Testimony showed that the victim had an opportunity to view the defendant from various different angles and under numerous lighting conditions. Officer Hefferan of the Nashua Police Department further testified that the description given to the police was accurate, namely, white male, 20 years old, shoulder-length dirty blond hair, 5'8" to 5'9", wearing a leather vest and jeans, and that Beaulieu's level of certainty at the time of identification was unequivocal.

[3, 4] "We will not overturn the trial court's finding unless, after reviewing the record, we conclude that it is contrary to the weight of the evidence." Winders, supra at 475, 503 A.2d at 800 (citing State v. Reynolds, 124 N.H. 428, 434-35, 471 A.2d 1172, 1175 (1984)); see State v. Duff, 129 N.H. 731, 736, 532 A.2d 1381, 1384 (1987). A review of the record shows us that the trial court's conclusions were not contrary to the weight of the evidence and thus the out-of-court identification was reliable. We conclude, moreover, that the courtroom identification whose integrity depends on the reliability of the out-of-court identification was also reliable. See Allard, supra at 212, 459 A.2d at 262. Thus, we agree with the trial court's findings that the identification was reliable and was based on Beaulieu's independent observations rather than any unnecessarily suggestive actions of the police.

Next the defendant contends that the trial court committed reversible error when it denied his motion to dismiss the armed robbery charge on the ground that the State's opening statement did not address adequately the elements of the crime. However, before deciding the merits of this issue, we will address two procedural matters. The first is the issue of the timeliness of defendant's objection. The record indicates that defense counsel did not object to the State's alleged omission in its opening statement until after the luncheon recess which followed the defendant's own opening statement.

[5-9] As a general rule, "evidence should be objected to when it is offered and before it is admitted, or at the earliest possible opportunity after its objectionable character becomes apparent." 23A C.J.S. Criminal Law § 1060, at 4-5. This court has stated, with regard to jury instructions, that an "issue not preserved by a timely objection [or motion] ... is deemed waived ...," State v. Niquette, 122 N.H. 870, 873, 451 A.2d 1292, 1294 (1982); and that, with regard to closing arguments, "an objection should be taken at the time the alleged improper statement is made, or within a reasonable time thereafter...," Bond v. Bean, 72 N.H. 444, 447, 57 A. 340, 341 (1904); and has indicated, on numerous occasions, that a timely objection is necessary to preserve an issue for appeal, State v. Fecteau, 121 N.H. 1003, 1006, 437 A.2d 294, 296 (1981). See generally State v. Cass, 121 N.H. 81, 82, 427 A.2d 1, 2 (1981). Our rules of evidence, furthermore, require contemporaneous objections to the admission or exclusion of evidence. N.H. R. EV. 103(b)(1) & (2). See also FED. R. CIV. P. 61.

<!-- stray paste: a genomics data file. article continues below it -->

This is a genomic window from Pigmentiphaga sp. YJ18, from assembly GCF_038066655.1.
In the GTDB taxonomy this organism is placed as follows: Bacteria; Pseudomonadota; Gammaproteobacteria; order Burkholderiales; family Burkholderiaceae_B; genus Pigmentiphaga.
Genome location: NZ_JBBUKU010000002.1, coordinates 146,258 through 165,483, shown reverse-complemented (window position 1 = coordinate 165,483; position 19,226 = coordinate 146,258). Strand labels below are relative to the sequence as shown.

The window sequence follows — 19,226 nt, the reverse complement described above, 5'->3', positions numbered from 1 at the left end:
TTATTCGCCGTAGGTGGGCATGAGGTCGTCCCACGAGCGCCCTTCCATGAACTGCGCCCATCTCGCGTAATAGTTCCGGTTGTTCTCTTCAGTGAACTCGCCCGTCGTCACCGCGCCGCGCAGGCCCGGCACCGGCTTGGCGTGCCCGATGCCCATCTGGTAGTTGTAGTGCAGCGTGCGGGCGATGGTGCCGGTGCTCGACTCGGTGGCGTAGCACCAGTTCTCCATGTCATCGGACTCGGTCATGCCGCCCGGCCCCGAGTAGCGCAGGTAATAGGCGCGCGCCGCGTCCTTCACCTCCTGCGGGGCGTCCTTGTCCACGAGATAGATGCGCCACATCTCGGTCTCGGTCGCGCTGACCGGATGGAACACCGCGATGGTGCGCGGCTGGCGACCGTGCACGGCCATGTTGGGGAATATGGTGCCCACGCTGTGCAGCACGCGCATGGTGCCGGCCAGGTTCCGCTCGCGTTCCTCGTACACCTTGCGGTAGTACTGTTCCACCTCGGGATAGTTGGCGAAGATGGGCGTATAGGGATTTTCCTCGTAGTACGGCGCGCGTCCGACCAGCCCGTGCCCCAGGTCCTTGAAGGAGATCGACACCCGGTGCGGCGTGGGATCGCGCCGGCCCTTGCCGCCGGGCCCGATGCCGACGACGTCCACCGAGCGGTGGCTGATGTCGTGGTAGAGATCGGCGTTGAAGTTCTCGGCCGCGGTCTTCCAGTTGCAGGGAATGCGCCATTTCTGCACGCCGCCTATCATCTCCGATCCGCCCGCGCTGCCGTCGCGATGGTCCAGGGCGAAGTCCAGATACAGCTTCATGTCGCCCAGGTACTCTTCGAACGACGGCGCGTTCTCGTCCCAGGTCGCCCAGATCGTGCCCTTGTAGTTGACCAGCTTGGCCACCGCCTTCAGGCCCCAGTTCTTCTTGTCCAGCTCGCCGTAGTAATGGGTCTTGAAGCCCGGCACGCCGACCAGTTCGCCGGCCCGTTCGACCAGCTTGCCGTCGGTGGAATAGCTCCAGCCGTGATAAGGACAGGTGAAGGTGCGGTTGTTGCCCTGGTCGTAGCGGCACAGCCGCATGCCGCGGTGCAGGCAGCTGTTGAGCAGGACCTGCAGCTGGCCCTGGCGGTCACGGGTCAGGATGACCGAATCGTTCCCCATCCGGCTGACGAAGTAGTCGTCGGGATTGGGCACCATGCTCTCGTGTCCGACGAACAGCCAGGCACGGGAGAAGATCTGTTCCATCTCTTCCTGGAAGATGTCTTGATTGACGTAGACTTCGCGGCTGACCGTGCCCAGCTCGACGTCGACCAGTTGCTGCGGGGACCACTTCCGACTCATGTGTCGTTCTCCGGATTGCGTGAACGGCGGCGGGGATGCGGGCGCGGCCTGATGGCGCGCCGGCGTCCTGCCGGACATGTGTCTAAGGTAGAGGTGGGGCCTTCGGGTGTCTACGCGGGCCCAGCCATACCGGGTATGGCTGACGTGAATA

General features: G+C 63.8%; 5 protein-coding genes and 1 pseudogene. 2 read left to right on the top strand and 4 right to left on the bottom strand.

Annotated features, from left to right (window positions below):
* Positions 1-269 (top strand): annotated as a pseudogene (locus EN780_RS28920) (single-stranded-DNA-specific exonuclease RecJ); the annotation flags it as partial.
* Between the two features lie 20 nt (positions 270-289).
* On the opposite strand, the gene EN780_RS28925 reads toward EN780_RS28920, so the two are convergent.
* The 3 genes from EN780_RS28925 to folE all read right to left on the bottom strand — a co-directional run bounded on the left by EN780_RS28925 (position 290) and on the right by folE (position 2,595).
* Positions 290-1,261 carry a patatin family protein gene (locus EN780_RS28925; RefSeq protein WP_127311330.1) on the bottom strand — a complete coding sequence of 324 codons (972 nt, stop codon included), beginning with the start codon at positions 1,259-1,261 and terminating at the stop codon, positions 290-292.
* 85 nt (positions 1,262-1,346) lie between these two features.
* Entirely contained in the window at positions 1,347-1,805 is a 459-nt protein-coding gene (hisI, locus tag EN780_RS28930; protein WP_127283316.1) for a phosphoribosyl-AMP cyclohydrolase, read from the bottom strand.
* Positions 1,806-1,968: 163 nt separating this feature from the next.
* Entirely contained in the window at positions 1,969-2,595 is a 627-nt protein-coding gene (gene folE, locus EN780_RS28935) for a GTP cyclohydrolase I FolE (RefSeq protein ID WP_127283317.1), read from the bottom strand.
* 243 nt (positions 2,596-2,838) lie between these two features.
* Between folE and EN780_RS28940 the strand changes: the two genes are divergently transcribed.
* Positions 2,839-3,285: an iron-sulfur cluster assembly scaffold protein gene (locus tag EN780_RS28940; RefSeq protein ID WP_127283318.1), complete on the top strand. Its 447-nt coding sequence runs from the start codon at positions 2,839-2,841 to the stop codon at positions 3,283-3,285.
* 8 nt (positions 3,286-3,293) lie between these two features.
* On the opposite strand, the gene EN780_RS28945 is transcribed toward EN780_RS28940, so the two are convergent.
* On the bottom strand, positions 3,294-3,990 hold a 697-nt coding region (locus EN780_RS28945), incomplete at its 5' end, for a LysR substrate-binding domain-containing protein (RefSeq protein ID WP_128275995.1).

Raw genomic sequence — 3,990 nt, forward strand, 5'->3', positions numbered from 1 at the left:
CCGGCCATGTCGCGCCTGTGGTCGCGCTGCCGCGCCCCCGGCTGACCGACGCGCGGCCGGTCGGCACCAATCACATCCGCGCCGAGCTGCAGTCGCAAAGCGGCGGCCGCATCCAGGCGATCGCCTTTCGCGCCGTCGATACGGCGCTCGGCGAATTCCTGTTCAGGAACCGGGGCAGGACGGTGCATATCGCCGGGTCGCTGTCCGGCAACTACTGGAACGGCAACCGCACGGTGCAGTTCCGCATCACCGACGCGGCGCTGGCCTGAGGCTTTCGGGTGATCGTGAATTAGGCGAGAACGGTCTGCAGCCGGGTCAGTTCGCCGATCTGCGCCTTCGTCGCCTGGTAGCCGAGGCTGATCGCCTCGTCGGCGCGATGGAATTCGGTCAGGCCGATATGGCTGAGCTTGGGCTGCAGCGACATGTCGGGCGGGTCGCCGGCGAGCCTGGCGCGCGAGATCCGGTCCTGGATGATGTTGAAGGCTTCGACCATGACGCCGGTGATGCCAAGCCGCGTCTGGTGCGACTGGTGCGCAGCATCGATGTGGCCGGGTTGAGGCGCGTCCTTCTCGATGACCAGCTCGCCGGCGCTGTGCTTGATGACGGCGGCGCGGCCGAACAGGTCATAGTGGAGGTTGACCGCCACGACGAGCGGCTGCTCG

This timeliness requirement is equally applicable to objections to improper opening statements. Courts have held that a timely objection to allegedly improper opening statements is made either during or at the close of the State's opening statement, depending on the error alleged. See State v. Robb, 439 S.W.2d 510, 514 (Mo. 1969) (Objections to State opening must be timely made. Where prosecutor inappropriately referred to evidence, objections to prosecutor's opening statement made at its conclusion were not timely and did not preserve the issue for appeal.); Pitts v. State, 431 P.2d 449, 453 (Okla. Crim. App. 1966) (defense must object to alleged improper statements by prosecutor at time they are made).